morning word: read
I'm trying a new thing where I write something (every morning?? we'll see) that I've "creatively" coined: morning word: X. It'll be a way for me to write something quickly that you can read quickly that will hopefully be a) fun b) useful c) different or d) over before you know it.
morning word: read.
Whenever you read a good book, somewhere in the world a door opens to allow in more light.
Vera's kind of right, isn't she? That feeling when you're immersed in a good book—it creates this crazy pull of gravity that gives you more momentum and brightness in life. Whenever I'm in the middle of a good read, I feel more creative, open, and opportunistic. Anyhow.
I've started a new daily routine (it rotates quite regularly) where I wake up, make coffee, then read for an hour. I used to check my phone, hop on my computer, or go for a run, but now I stick to books until the suns comes up (which is sadly still past 7am. Is it summer yet?).
Waking up and reading really does clear the clutter and gives you a peaceful and delicious start to your day. Try it! Here is what's on the bookshelf for me:
In the queue: Already Free, Bruce Tift
Tagline = "Psychotherapy meets Buddhism." You might say I had .. a day .. where I needed to buy all the self-help books. (See next book.) I'll let you know how this goes.
Current: How to Be Alive, Colin Beavan
Why do all 'self help books' have the worst titles? I WILL say I'm enjoying this so far. It's a read about how to do what's truly meaningful for you while ensuring you're also helping the world. I've struggled with this concept a lot, and Colin (aka "No Impact Man") breaks it down in a way that makes such a daunting task easier to move towards.
All The Light We Cannot See, Anthony Doerr
This is a solid novel about WWII and how the lives of two teenagers—a French blind girl and a solider in Hitler's army—unsuspectingly come together. It was a Pulitzer Prize best-seller that finally went to paperback, so I tried it out. For all the hype though, I wasn't totally blown away. It's fine. It's quick. It's about 500+ pages but you can read it in a weekend. Maybe save it as a beach read.
Lit, Mary Karr
Mary Karr is a genius. I've been getting into memoirs (the trend that occurred before the self-help books) and her work is unparalleled. Lit is her most recent, but I'm pretty sure Lion's Club is what she is most well-known for. Anyhow, Lit briefly visits her unstable childhood in Texas before moving towards her adulthood as a poet, alcoholic, wife, and mother. Her writing is intoxicating and a must-experience.
Whip Smart, Melissa Febos
THIS MEMOIR IS MIND BLOWING. It's a story about a young woman becoming a dominatrix in New York City. Think: 50 Shades of Gray but real and written incredibly well. It's insane and beautiful and heart-wrenching and raw and so, so brave. You'll learn all about domming—including brown showers. You're welcome. (Side note: my writing teacher personally recommended this to me. Still trying to untangle that one.)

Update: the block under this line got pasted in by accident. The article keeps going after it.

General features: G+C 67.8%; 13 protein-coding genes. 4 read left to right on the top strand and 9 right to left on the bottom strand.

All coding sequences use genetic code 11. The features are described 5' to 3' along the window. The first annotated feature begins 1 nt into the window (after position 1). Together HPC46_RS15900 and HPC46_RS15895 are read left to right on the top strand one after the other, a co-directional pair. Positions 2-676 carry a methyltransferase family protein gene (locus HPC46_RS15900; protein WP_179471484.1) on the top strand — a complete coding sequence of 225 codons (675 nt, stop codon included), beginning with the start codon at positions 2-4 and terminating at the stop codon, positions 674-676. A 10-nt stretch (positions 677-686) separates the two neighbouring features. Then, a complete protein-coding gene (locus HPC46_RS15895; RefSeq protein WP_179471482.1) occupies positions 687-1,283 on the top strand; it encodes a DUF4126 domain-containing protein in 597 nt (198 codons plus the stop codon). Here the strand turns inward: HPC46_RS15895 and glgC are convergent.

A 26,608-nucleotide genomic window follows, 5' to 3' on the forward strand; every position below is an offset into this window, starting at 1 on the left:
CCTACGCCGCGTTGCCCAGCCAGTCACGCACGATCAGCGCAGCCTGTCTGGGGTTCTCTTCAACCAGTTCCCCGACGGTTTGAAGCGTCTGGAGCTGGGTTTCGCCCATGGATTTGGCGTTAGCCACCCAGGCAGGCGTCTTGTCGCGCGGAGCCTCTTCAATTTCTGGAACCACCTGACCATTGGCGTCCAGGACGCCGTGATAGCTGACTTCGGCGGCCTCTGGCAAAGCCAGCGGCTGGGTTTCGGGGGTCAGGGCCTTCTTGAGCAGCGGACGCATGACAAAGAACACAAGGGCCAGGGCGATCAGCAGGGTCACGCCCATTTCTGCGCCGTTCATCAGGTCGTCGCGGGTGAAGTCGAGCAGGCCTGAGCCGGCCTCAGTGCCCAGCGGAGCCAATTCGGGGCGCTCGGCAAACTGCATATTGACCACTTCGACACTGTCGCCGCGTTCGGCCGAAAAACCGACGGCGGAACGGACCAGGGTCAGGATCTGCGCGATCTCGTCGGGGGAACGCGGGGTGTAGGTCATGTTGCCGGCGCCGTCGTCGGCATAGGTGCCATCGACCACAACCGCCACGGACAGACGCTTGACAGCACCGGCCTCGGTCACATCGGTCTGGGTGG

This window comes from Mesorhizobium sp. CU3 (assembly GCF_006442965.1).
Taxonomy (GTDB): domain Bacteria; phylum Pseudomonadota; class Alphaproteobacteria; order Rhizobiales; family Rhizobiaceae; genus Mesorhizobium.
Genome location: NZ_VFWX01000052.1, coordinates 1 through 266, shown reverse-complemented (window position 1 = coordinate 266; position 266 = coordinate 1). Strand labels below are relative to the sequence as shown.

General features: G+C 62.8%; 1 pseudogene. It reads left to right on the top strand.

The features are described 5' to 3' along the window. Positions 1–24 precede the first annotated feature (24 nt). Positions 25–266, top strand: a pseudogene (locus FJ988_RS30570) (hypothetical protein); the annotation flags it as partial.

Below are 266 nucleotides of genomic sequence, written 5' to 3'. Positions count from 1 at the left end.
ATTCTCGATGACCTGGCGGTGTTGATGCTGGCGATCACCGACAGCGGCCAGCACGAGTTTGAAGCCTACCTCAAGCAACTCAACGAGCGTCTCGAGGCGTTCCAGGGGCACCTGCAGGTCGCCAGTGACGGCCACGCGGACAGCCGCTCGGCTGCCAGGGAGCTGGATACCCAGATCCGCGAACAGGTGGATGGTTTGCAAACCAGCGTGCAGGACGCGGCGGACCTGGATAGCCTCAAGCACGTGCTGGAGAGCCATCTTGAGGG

The Year of Magical Thinking, Joan Didion
I actually haven't read much Joan Didion, though it's time I change that. I picked this up after watching the documentary on Netflix. This memoir is about grief, and specifically the year following the death of her husband, John Dunne. I enjoyed it, but think I would have liked it even more had I not seen the film first.
The Buried Giant, Kazuo Ishiguro
If you want to escape into a different world, escape into Ishiguro's. The book takes place in England—the time period right after the reign of King Arthur. The book is mythical, yet set in reality. There are dragons. There are questions about morality. Religion. Love. It's a harder read, and I definitely struggled to get through it at times. But worth it if you stick with it.
Poser: My Life in 23 Yoga Poses, Claire Dederer
If you want to read a good memoir that's about someone you can relate to AND you like yoga, this is for you. I was worried it would be too wonky as a book about yoga, but it's so truthful and realistic and cynical—just like I like 'em. Plus, it takes place in both Seattle and Boulder! What's not to love?
Thunder and Lightning, Natalie Goldberg
Ahh. Natalie Goldberg. Last year I attended a writing workshop in Bend, Oregon, and my teacher's teacher was Natalie Goldberg. She is incredible. If you're a writer, read all of her things. Seriously. This was a great book about writing that didn't feel academic, or dry, or how-to. She seamlessly weaves in stories about her life and her world while sharing compelling ways to move your thoughts and experiences from mind to paper.
I realize now this has been is quite long ... but books are just too good to talk about! I think the next post will either be about raw garlic or commuting so will definitely be shorter. Sorry!
And happy reading! (Books, not my posts.)